Curing the Cancer Crisis

Remedies needed: Better palliative care, patient-centered approach

Last week, the Institute of Medicine declared a crisis in the system for delivering care to the more than 1.6 million who contract cancer and the 500,000 people who die each year from the more than 100 forms of the disease.

It would be facile and wrong to suggest that the more than $100 billion spent by the government since President Nixon declared war on cancer was wasted. Better drugs, better regimens and better forms of radiation and surgery have taken the overall five-year cancer survival rate to 60% of patients compared to 40% a half century ago, although some of that improvement is an artifact of early detection.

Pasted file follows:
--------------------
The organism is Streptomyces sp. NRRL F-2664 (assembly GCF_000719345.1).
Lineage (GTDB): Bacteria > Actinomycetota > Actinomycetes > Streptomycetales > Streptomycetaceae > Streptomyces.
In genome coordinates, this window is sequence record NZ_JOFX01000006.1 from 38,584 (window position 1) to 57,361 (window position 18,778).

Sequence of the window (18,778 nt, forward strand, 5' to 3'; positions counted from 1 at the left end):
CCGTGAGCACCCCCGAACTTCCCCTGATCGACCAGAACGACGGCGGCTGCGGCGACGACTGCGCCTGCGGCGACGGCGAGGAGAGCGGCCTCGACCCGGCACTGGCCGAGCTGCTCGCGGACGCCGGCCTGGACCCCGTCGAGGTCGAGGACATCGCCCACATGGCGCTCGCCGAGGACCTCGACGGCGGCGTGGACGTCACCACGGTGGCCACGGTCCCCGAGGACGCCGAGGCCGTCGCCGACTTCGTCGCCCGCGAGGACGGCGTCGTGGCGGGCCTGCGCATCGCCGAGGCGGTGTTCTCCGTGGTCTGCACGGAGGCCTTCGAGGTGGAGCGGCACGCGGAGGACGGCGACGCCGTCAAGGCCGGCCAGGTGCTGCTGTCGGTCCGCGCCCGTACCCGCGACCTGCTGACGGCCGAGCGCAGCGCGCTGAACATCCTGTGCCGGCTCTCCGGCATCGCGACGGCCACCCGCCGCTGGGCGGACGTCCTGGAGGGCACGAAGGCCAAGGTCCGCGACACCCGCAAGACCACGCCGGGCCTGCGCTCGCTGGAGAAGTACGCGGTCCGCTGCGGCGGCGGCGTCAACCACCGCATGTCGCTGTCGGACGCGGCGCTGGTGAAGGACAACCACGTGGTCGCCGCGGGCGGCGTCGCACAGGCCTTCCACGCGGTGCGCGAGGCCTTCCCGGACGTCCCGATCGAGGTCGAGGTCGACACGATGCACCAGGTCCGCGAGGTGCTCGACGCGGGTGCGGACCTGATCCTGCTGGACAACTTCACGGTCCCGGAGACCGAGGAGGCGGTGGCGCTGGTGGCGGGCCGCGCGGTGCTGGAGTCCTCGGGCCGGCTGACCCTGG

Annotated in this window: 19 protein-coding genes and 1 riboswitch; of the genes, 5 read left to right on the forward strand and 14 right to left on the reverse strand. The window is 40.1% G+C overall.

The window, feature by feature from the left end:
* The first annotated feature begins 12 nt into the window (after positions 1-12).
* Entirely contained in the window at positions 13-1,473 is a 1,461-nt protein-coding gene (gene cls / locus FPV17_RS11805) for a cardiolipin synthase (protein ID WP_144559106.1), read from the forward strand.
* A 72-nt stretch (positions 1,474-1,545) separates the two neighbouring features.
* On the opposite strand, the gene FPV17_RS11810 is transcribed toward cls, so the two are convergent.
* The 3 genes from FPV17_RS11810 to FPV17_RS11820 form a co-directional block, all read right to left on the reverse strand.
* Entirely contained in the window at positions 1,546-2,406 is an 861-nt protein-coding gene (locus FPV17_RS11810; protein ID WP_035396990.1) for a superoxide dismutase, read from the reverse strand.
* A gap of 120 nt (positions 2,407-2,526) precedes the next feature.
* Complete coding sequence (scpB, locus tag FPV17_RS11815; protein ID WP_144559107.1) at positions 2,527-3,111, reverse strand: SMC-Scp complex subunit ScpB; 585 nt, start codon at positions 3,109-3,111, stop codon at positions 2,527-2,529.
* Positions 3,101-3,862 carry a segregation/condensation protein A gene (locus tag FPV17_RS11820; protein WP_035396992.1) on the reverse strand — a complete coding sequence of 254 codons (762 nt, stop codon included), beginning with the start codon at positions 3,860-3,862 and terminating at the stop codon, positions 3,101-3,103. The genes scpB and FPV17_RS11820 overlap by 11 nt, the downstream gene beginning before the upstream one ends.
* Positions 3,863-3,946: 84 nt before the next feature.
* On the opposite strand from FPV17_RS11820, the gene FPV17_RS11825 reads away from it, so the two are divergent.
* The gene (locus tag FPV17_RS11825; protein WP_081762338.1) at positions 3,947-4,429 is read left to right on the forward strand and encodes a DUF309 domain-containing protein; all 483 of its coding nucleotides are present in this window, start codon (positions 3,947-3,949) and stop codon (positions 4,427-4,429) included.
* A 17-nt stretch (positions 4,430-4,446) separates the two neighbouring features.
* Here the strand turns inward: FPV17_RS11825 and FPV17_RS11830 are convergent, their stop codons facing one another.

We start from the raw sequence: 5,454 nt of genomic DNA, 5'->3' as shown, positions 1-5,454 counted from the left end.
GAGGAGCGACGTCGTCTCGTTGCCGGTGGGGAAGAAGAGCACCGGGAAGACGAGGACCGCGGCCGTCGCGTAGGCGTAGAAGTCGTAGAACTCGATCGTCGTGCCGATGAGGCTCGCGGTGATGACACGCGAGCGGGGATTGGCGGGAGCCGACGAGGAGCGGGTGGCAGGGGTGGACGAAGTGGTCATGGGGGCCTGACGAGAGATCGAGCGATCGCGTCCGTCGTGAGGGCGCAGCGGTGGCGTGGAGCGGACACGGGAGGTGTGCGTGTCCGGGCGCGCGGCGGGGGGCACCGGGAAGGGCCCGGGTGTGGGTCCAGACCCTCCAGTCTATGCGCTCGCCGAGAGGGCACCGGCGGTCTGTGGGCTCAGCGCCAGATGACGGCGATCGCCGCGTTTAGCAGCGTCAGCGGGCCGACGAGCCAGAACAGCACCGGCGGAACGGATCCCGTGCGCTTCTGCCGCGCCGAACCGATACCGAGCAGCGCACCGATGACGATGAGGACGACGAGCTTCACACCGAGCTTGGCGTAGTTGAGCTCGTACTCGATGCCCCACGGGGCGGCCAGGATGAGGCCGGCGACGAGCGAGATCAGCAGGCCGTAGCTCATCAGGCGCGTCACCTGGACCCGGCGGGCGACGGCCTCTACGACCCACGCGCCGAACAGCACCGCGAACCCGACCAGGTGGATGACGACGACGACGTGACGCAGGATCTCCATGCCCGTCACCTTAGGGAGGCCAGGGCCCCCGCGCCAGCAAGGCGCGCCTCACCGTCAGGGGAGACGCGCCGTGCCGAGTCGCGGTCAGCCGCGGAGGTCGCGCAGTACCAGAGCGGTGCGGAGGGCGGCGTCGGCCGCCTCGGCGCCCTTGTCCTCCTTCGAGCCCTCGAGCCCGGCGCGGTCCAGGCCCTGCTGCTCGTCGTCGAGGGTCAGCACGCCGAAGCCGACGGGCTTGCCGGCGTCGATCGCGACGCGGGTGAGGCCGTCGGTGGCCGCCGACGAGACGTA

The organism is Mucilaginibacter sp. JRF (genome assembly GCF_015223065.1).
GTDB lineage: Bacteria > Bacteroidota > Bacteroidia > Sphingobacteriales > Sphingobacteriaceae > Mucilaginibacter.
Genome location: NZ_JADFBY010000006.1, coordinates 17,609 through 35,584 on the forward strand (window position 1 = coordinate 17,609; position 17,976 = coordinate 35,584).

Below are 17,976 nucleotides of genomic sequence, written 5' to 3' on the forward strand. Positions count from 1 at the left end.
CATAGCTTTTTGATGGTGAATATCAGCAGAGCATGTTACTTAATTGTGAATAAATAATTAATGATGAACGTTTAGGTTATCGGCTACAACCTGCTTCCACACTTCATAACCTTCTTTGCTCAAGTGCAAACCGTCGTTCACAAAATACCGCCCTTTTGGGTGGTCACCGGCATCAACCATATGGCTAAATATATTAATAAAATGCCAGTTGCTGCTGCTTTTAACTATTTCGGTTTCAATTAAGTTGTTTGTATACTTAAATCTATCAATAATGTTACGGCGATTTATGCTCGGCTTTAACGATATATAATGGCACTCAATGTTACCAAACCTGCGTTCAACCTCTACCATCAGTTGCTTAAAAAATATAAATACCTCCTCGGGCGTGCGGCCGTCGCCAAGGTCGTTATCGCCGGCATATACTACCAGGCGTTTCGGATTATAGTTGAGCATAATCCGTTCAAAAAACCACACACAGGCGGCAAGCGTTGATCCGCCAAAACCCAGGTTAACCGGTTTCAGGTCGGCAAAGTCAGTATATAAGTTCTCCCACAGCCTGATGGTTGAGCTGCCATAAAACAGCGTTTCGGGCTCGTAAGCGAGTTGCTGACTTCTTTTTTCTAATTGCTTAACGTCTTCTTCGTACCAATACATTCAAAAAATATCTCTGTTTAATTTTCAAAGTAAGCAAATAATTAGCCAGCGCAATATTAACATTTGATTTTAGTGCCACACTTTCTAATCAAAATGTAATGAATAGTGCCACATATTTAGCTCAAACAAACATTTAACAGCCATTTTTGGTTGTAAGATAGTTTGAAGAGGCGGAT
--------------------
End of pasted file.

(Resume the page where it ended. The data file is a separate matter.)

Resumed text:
Public health approaches to combating cancer have made enormous strides. While lung cancer is still the most prevalent form of the disease, its incidence is finally on the downswing because of the high-profile battle waged by public health authorities against smoking and Big Tobacco. The environmental movement's campaigns for cleaner air and water also played a role in reducing the incidence of many cancers.

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Source: Modern Healthcare